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The BS Experiment

Class is finally out... and we failed the group project.

Derick E. Hingle-USA TODAY Sports

**Ed. NoteJoe Alleva has confirmed what most of us suspected, that Johnny Jones will coach LSU next fall.**

What a roller coaster of a season that was. With the expected news of Benny hiring Rich Paul, formally withdrawing from the university (which he might as well have never been officially enrolled in, amateurism everybody!), and declaring for the draft, the BS Experiment has finally concluded in Baton Rouge. Based off a number of hypothesis I myself made going into the season ("this could be a top 25 team by the end of the year," "they'll make the tournament with a solid seed," "Simmons should be right there in the conversation for Player of the Year") This season seems like abject failure. But that may not be digging deep enough.

Where it all began: Simmons closes his recruitment before it even begins in earnest (because he's effectively forced to attend a year of college as opposed to going straight to the NBA, which many felt he would be better suited for), and earmarks himself for LSU due to his close connection with David Patrick, his godfather and an assistant coach with the program.  Retrospectively, this has been twisted and turned to be made to look like a bad decision, which it maybe was, but at it's heart, how can you go against a kid wanted to be in the same program as a family member? Especially given that LSU has never been regarded as a likely destination for a top recruit before, how can anyone fault him for giving it a shot, and even convincing another high-level talent to do the same in Antonio Blakeney?  I think it speaks very positively to his character, as many kids would have either bid themselves out (sorry, "amateurism" crowd, it's the truth) or pick between Lexington and Durham as their "one-year NBA development degree" options. Simmons chose the road less traveled, and I think it says a lot of positive things about him, regardless of the outcome.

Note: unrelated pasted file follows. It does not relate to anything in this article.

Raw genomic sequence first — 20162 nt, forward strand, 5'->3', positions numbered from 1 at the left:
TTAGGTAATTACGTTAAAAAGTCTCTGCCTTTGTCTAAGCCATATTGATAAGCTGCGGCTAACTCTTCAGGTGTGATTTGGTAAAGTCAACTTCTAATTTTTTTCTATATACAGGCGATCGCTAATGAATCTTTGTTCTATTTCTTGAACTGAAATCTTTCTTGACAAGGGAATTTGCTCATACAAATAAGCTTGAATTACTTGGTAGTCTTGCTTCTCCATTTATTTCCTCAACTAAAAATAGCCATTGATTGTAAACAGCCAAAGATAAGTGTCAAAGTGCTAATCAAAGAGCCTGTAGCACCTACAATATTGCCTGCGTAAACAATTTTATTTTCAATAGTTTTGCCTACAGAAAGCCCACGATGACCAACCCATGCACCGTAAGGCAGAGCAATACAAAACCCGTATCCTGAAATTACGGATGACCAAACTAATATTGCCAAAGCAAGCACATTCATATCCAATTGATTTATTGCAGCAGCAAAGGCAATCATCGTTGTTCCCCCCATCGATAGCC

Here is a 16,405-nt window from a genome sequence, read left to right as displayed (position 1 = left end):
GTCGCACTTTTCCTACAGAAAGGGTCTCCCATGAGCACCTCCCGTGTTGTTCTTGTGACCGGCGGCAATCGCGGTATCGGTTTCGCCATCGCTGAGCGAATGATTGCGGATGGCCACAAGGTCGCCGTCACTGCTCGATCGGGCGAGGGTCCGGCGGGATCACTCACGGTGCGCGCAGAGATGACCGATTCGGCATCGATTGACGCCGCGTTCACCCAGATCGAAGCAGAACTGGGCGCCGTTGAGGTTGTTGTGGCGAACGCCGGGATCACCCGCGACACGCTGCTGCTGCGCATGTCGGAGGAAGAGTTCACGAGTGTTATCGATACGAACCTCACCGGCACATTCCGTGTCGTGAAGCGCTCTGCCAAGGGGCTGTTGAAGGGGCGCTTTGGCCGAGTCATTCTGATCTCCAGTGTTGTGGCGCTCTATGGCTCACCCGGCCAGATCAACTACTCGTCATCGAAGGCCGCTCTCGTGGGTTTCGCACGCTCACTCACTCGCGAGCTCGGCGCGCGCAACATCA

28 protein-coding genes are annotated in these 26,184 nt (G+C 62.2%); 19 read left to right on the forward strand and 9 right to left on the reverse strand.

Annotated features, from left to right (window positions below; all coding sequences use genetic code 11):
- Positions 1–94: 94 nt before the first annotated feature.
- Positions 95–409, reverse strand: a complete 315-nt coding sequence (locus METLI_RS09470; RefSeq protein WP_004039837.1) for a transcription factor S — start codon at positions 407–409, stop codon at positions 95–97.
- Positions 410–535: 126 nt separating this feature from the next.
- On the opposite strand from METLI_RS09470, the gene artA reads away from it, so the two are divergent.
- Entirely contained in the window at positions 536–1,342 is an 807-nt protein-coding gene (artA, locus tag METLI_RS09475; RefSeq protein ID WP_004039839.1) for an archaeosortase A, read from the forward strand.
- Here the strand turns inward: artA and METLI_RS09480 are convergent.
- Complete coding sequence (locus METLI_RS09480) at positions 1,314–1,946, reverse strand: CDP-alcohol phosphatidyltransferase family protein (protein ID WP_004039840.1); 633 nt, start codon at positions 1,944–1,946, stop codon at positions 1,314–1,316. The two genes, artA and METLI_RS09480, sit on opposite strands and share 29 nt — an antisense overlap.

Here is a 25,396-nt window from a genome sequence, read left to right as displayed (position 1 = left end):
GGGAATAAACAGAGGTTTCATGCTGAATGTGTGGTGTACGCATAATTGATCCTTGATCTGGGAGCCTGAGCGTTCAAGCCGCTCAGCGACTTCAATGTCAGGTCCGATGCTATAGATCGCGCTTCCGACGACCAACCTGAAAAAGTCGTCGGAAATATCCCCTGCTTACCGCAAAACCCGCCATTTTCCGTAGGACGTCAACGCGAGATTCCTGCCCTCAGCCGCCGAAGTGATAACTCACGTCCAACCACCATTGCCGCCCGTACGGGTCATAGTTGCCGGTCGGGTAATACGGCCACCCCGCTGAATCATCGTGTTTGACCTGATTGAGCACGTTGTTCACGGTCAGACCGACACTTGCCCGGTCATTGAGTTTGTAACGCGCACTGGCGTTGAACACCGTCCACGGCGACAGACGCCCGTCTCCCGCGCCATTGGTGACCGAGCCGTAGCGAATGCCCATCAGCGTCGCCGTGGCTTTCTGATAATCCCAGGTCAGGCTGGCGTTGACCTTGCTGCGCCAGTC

The Australia trip ended up probably being the high-point of the year, for both Benny and the team, as they held their own against grown-men and seasoned professionals in Simmons' home country. When they returned though, things started to come off the rails. What happened in Brooklyn, missing Hornsby, this team had chemistry issues from the jump. Losing to College of f-ing Charleston in the manner that they did was the first real bad omen, even though we knew that Jones teams generally play to the level of their competition from past experience.  The "it" factor was just never there with this team. I'm not going to speculate on why, and I'm not going to put all the blame on Johnny Jones, but these guys never really seemed to be on the same page the whole season.

As the stretch run waned on, and it became clearer and clearer that this was not a tournament team of any consequence, Simmons focus on the court seemed to wane as well, especially on the defensive end. He's an incredibly smart basketball player, and I think he struggled to muster up the enthusiasm to play night in and night out in a system so ill-suited for his, and his team's, style of play. Jones bases his offense on the UCLA High-Post Offense (or so he claimed), which is dependent on having a center who can flash to the high post and conduct the offense from there (a la Marc Gasol), and that each player be able to post-up their man.